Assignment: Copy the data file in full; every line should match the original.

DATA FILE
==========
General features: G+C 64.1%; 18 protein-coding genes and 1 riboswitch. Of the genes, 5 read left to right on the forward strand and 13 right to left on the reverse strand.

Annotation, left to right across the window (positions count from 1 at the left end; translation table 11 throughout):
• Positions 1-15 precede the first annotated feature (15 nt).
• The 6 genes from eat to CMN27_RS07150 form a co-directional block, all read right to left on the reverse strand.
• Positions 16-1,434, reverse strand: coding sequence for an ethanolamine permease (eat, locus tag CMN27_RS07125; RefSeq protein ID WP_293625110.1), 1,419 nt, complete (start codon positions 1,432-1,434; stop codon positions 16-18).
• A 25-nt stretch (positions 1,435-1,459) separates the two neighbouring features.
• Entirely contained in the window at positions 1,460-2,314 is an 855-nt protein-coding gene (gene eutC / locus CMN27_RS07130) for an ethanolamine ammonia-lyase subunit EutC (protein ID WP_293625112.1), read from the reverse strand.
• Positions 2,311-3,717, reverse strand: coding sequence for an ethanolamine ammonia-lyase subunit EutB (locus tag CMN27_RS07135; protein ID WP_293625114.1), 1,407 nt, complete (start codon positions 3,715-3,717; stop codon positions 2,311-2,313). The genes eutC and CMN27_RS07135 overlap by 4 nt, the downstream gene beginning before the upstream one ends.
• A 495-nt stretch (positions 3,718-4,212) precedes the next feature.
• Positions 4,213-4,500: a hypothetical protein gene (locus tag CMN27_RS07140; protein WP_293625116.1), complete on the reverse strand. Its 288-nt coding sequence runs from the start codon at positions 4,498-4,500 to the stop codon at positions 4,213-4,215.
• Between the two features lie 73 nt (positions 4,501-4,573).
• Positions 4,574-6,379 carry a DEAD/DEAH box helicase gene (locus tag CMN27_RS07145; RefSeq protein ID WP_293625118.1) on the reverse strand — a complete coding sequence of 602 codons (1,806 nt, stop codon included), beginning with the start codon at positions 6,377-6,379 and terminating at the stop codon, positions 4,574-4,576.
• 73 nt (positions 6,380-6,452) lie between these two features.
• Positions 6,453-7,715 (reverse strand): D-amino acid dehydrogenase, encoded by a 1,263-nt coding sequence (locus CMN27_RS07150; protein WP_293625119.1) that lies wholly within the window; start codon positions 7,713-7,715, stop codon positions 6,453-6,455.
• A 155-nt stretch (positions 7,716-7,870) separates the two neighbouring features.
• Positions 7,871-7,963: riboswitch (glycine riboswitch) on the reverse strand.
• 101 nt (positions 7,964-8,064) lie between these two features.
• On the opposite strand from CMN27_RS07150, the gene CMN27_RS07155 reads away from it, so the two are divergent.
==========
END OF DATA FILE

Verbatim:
General features: G+C 64.1%; 18 protein-coding genes and 1 riboswitch. Of the genes, 5 read left to right on the forward strand and 13 right to left on the reverse strand.

Annotation, left to right across the window (positions count from 1 at the left end; translation table 11 throughout):
• Positions 1-15 precede the first annotated feature (15 nt).
• The 6 genes from eat to CMN27_RS07150 form a co-directional block, all read right to left on the reverse strand.
• Positions 16-1,434, reverse strand: coding sequence for an ethanolamine permease (eat, locus tag CMN27_RS07125; RefSeq protein ID WP_293625110.1), 1,419 nt, complete (start codon positions 1,432-1,434; stop codon positions 16-18).
• A 25-nt stretch (positions 1,435-1,459) separates the two neighbouring features.
• Entirely contained in the window at positions 1,460-2,314 is an 855-nt protein-coding gene (gene eutC / locus CMN27_RS07130) for an ethanolamine ammonia-lyase subunit EutC (protein ID WP_293625112.1), read from the reverse strand.
• Positions 2,311-3,717, reverse strand: coding sequence for an ethanolamine ammonia-lyase subunit EutB (locus tag CMN27_RS07135; protein ID WP_293625114.1), 1,407 nt, complete (start codon positions 3,715-3,717; stop codon positions 2,311-2,313). The genes eutC and CMN27_RS07135 overlap by 4 nt, the downstream gene beginning before the upstream one ends.
• A 495-nt stretch (positions 3,718-4,212) precedes the next feature.
• Positions 4,213-4,500: a hypothetical protein gene (locus tag CMN27_RS07140; protein WP_293625116.1), complete on the reverse strand. Its 288-nt coding sequence runs from the start codon at positions 4,498-4,500 to the stop codon at positions 4,213-4,215.
• Between the two features lie 73 nt (positions 4,501-4,573).
• Positions 4,574-6,379 carry a DEAD/DEAH box helicase gene (locus tag CMN27_RS07145; RefSeq protein ID WP_293625118.1) on the reverse strand — a complete coding sequence of 602 codons (1,806 nt, stop codon included), beginning with the start codon at positions 6,377-6,379 and terminating at the stop codon, positions 4,574-4,576.
• 73 nt (positions 6,380-6,452) lie between these two features.
• Positions 6,453-7,715 (reverse strand): D-amino acid dehydrogenase, encoded by a 1,263-nt coding sequence (locus CMN27_RS07150; protein WP_293625119.1) that lies wholly within the window; start codon positions 7,713-7,715, stop codon positions 6,453-6,455.
• A 155-nt stretch (positions 7,716-7,870) separates the two neighbouring features.
• Positions 7,871-7,963: riboswitch (glycine riboswitch) on the reverse strand.
• 101 nt (positions 7,964-8,064) lie between these two features.
• On the opposite strand from CMN27_RS07150, the gene CMN27_RS07155 reads away from it, so the two are divergent.